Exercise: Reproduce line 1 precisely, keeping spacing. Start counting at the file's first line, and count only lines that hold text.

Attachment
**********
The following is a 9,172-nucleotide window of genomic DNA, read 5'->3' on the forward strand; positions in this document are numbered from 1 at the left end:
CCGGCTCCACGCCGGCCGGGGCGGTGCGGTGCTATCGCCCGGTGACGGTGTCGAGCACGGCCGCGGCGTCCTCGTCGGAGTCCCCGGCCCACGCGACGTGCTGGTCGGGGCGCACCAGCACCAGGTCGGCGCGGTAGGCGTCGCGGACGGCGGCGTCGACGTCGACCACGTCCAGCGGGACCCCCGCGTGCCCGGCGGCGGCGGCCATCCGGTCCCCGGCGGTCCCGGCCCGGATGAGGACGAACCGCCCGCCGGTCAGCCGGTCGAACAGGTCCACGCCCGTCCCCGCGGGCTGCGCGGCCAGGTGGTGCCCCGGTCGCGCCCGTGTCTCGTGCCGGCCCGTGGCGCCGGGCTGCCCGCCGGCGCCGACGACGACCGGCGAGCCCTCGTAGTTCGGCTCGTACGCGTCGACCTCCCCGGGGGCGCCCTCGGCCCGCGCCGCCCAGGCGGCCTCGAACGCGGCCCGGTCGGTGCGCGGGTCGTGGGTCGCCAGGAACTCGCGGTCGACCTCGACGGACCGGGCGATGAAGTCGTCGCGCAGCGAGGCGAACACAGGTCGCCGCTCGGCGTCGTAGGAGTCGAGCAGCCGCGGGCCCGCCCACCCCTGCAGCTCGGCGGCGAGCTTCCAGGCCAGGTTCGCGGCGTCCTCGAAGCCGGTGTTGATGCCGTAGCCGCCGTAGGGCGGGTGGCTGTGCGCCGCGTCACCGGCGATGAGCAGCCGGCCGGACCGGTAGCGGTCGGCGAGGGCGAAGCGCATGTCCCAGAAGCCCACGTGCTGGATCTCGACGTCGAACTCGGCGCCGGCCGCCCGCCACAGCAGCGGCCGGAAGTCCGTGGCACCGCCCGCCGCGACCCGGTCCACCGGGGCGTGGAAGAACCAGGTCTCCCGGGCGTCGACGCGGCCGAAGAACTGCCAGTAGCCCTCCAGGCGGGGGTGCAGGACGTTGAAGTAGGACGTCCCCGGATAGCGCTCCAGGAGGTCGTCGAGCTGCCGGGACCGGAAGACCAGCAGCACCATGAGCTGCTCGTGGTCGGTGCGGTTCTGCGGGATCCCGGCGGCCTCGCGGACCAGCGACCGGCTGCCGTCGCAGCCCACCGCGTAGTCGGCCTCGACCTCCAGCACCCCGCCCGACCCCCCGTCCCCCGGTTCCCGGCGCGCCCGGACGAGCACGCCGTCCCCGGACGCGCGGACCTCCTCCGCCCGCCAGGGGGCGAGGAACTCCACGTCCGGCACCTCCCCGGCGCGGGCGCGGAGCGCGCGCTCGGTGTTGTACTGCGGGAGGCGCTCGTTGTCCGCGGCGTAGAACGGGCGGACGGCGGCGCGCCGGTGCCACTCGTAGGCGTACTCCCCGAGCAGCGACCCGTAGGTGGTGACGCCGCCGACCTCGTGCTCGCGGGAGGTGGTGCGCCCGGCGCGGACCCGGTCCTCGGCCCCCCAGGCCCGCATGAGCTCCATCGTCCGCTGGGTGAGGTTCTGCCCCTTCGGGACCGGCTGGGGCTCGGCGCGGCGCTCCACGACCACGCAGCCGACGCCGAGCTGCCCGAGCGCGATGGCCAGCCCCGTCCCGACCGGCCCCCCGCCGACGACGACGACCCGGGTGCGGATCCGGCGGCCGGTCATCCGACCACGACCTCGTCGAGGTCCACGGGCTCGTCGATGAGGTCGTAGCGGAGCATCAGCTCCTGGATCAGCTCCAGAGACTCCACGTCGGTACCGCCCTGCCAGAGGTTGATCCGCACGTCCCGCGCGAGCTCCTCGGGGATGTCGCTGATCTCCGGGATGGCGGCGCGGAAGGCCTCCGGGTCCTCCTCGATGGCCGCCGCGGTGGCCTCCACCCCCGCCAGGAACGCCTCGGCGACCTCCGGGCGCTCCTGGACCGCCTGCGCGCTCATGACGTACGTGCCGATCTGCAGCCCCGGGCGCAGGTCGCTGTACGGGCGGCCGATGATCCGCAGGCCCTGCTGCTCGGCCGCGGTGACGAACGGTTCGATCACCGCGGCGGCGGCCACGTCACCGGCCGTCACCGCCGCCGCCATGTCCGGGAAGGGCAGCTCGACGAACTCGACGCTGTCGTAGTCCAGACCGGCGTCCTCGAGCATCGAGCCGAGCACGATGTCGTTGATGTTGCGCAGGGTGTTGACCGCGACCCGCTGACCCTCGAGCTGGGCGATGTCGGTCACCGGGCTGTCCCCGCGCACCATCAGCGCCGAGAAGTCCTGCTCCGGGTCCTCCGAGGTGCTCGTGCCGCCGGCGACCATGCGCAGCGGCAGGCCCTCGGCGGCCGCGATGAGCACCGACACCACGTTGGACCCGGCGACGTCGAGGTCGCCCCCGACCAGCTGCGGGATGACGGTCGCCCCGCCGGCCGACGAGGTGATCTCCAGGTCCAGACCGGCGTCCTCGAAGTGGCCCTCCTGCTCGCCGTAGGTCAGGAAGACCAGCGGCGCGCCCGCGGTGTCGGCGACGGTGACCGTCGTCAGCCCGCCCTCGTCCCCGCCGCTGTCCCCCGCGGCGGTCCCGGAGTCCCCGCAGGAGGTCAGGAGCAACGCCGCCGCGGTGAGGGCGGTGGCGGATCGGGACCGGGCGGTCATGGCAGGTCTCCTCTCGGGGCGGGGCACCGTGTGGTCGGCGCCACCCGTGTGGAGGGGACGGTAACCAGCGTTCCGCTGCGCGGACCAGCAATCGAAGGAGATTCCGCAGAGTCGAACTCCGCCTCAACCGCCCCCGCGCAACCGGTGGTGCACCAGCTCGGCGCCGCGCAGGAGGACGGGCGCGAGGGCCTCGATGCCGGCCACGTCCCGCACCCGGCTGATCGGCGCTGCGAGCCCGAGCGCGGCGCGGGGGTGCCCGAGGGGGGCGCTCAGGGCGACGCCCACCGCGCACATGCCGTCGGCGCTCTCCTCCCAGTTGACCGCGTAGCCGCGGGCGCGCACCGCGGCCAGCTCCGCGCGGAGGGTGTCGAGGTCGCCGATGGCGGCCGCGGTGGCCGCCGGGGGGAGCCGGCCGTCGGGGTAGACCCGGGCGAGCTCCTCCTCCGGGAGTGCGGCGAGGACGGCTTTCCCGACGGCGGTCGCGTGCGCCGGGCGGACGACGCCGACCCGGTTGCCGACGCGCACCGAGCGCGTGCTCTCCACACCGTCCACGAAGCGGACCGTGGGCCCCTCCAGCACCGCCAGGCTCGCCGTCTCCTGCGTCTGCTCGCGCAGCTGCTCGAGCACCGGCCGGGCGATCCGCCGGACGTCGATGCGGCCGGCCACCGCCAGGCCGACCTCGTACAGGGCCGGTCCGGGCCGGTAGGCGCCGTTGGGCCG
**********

The following is a 9,172-nucleotide window of genomic DNA, read 5'->3' on the forward strand; positions in this document are numbered from 1 at the left end: